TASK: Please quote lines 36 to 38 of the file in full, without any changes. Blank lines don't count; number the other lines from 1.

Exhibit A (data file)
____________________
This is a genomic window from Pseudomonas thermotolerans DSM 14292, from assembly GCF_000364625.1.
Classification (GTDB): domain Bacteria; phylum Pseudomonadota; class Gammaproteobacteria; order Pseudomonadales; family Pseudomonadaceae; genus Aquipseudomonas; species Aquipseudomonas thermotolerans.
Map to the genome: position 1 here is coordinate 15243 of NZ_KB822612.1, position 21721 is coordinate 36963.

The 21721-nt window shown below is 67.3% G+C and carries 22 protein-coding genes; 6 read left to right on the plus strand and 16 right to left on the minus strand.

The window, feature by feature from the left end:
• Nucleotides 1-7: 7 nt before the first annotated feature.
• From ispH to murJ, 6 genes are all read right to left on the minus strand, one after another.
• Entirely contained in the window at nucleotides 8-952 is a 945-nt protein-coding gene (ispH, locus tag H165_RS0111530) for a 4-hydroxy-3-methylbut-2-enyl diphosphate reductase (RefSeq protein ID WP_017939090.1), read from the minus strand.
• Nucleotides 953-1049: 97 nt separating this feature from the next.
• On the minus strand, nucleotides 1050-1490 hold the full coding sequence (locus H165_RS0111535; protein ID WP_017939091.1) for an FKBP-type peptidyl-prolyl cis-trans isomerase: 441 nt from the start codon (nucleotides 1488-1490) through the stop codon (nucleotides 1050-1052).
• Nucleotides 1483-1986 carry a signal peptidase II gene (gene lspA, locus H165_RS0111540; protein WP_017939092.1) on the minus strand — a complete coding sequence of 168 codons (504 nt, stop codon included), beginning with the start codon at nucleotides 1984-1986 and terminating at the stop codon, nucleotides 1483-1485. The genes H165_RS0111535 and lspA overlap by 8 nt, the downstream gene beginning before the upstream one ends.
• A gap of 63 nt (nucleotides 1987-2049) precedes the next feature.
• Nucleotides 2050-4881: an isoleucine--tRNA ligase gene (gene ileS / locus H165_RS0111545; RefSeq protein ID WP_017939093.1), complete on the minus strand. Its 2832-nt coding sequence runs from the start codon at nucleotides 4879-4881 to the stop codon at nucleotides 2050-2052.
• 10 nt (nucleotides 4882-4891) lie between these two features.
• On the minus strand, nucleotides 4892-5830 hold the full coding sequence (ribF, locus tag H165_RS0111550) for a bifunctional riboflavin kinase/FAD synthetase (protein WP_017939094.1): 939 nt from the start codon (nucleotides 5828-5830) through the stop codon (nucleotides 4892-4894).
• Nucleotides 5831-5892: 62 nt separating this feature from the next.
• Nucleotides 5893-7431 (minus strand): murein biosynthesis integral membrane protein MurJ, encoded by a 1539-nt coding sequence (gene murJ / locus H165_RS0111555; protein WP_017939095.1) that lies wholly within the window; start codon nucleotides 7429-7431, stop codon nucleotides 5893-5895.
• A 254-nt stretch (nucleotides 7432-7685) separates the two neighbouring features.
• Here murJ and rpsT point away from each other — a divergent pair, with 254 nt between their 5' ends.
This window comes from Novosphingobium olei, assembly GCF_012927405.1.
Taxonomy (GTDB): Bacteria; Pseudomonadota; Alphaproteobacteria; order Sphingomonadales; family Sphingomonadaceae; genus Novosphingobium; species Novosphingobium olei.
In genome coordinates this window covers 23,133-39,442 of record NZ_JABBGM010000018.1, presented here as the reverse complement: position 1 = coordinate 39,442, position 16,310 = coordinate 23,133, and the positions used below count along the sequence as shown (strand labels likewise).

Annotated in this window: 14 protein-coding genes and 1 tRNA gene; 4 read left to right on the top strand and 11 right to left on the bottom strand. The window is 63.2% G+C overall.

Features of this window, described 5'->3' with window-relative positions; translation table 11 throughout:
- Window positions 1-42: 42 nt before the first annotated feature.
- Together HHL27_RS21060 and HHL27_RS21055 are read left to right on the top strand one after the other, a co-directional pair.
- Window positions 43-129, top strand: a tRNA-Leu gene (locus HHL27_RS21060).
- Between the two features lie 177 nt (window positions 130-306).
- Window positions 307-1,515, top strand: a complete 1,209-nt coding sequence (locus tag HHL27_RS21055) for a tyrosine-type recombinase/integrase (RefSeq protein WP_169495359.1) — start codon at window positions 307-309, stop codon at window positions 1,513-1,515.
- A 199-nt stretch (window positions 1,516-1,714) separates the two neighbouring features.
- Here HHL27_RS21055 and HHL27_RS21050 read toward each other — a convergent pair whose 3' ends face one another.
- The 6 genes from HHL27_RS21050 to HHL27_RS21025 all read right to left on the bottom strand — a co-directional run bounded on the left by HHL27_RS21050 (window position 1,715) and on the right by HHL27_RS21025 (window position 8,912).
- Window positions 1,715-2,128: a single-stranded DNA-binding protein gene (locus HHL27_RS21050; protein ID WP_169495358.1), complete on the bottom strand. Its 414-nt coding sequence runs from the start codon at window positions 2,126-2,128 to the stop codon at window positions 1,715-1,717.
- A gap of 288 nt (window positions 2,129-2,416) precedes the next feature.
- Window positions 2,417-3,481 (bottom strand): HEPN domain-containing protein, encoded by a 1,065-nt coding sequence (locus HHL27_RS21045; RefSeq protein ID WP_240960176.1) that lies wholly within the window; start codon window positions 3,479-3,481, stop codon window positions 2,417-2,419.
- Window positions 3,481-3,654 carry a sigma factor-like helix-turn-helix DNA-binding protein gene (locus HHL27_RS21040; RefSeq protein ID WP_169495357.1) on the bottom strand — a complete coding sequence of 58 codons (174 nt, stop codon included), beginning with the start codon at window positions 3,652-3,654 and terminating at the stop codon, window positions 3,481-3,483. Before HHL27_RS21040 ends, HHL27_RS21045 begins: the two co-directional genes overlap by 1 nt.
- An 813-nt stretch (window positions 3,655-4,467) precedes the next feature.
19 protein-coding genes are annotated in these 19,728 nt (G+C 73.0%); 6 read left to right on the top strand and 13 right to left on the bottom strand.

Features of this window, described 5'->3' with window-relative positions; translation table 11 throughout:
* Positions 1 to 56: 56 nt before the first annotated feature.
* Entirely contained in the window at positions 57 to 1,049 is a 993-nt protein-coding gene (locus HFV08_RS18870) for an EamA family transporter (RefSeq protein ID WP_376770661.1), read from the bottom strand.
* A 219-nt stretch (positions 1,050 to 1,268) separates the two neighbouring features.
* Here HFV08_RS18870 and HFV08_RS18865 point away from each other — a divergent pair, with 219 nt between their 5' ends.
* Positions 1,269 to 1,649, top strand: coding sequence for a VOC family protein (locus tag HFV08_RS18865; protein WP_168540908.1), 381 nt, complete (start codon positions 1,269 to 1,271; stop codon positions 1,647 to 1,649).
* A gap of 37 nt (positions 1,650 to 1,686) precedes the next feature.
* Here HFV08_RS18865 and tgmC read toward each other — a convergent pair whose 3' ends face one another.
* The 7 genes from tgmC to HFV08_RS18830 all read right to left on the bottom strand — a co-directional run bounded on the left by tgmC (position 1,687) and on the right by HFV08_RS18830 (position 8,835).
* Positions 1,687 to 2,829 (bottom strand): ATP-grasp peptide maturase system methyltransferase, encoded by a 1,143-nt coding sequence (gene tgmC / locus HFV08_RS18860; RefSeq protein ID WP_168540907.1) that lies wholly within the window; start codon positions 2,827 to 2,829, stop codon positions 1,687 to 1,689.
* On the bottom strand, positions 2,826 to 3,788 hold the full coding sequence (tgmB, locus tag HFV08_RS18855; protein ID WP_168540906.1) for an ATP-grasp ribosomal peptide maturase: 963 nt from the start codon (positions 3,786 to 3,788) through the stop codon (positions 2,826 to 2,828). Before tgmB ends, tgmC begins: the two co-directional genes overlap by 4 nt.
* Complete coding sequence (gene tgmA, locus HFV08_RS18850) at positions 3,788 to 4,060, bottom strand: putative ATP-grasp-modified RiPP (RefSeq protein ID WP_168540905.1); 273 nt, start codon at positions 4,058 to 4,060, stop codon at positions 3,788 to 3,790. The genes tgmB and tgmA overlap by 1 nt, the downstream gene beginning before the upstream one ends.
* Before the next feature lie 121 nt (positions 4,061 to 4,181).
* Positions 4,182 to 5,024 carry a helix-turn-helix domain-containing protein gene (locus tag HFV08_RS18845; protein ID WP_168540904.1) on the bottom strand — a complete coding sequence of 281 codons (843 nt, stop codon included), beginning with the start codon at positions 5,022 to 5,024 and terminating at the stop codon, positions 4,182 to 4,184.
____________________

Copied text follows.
- Window positions 3,481-3,654 carry a sigma factor-like helix-turn-helix DNA-binding protein gene (locus HHL27_RS21040; RefSeq protein ID WP_169495357.1) on the bottom strand — a complete coding sequence of 58 codons (174 nt, stop codon included), beginning with the start codon at window positions 3,652-3,654 and terminating at the stop codon, window positions 3,481-3,483. Before HHL27_RS21040 ends, HHL27_RS21045 begins: the two co-directional genes overlap by 1 nt.
- An 813-nt stretch (window positions 3,655-4,467) precedes the next feature.
19 protein-coding genes are annotated in these 19,728 nt (G+C 73.0%); 6 read left to right on the top strand and 13 right to left on the bottom strand.